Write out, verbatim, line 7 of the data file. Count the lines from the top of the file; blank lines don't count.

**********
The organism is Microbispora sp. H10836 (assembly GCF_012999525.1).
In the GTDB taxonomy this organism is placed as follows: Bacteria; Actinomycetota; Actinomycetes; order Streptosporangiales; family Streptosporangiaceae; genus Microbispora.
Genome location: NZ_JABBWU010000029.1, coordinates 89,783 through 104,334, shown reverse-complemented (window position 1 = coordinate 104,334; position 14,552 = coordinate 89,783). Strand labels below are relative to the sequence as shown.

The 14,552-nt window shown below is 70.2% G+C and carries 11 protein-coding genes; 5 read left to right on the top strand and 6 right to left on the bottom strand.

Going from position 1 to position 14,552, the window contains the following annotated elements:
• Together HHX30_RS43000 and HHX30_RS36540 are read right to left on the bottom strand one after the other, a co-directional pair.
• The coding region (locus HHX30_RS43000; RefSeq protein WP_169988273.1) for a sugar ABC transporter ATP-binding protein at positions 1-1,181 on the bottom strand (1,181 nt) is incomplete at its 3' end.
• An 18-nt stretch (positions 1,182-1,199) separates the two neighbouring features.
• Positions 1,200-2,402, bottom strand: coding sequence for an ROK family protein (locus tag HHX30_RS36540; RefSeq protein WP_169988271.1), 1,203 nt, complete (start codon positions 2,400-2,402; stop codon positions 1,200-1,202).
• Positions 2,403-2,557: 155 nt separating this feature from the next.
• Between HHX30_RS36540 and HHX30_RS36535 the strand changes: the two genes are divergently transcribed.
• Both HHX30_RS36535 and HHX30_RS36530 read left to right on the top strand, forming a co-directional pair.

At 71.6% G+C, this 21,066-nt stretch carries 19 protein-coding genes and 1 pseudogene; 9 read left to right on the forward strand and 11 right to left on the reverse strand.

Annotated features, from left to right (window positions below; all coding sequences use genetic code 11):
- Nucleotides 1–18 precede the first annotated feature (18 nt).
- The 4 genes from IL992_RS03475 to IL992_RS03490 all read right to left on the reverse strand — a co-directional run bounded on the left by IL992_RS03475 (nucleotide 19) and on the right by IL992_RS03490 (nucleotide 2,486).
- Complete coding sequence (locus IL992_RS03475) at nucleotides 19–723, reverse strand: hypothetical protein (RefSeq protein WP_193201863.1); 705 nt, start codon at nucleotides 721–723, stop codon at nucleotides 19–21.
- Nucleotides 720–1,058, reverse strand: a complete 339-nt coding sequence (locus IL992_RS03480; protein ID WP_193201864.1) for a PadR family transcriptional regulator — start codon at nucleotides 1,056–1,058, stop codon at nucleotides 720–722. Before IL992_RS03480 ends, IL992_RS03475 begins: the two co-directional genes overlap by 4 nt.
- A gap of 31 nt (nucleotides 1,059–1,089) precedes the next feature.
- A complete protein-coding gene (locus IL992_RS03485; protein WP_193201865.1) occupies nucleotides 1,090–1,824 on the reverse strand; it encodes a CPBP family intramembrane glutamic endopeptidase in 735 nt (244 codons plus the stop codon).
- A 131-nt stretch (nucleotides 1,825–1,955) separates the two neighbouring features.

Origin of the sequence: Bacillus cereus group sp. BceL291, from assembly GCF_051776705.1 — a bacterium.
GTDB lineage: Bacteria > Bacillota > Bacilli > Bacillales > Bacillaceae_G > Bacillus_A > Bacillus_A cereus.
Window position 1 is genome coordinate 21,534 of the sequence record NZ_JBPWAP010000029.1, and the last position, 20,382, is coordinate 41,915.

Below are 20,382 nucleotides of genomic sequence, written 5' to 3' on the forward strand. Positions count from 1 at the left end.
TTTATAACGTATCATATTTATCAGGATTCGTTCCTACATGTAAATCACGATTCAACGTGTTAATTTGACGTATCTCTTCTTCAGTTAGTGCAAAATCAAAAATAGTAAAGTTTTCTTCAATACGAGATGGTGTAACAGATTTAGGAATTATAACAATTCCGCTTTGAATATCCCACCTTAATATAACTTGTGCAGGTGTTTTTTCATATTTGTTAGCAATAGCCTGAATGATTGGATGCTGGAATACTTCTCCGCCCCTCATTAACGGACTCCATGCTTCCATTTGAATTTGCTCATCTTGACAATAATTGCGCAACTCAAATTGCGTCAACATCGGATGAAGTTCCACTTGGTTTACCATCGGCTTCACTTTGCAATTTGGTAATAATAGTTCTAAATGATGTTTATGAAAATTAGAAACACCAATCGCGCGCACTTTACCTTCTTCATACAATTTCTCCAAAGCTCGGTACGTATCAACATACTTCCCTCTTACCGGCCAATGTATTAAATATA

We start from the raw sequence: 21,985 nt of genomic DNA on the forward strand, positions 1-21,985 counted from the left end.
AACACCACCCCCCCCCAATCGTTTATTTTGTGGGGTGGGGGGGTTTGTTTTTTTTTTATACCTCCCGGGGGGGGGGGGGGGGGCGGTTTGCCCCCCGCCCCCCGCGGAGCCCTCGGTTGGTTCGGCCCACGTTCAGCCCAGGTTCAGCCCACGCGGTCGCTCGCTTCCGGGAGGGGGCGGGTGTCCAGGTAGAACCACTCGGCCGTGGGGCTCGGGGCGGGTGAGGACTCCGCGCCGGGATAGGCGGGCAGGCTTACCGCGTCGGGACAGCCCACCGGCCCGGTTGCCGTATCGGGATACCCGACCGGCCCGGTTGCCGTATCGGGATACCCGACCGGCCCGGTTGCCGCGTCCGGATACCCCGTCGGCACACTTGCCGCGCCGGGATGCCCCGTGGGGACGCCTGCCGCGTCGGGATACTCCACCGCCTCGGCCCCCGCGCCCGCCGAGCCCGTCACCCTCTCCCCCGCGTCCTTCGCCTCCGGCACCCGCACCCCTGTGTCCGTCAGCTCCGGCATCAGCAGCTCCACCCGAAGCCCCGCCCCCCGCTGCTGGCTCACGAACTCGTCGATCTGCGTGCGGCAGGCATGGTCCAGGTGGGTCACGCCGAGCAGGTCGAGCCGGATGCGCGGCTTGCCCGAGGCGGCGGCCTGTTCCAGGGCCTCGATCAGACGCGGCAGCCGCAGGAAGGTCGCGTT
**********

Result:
• The coding region (locus HHX30_RS43000; RefSeq protein WP_169988273.1) for a sugar ABC transporter ATP-binding protein at positions 1-1,181 on the bottom strand (1,181 nt) is incomplete at its 3' end.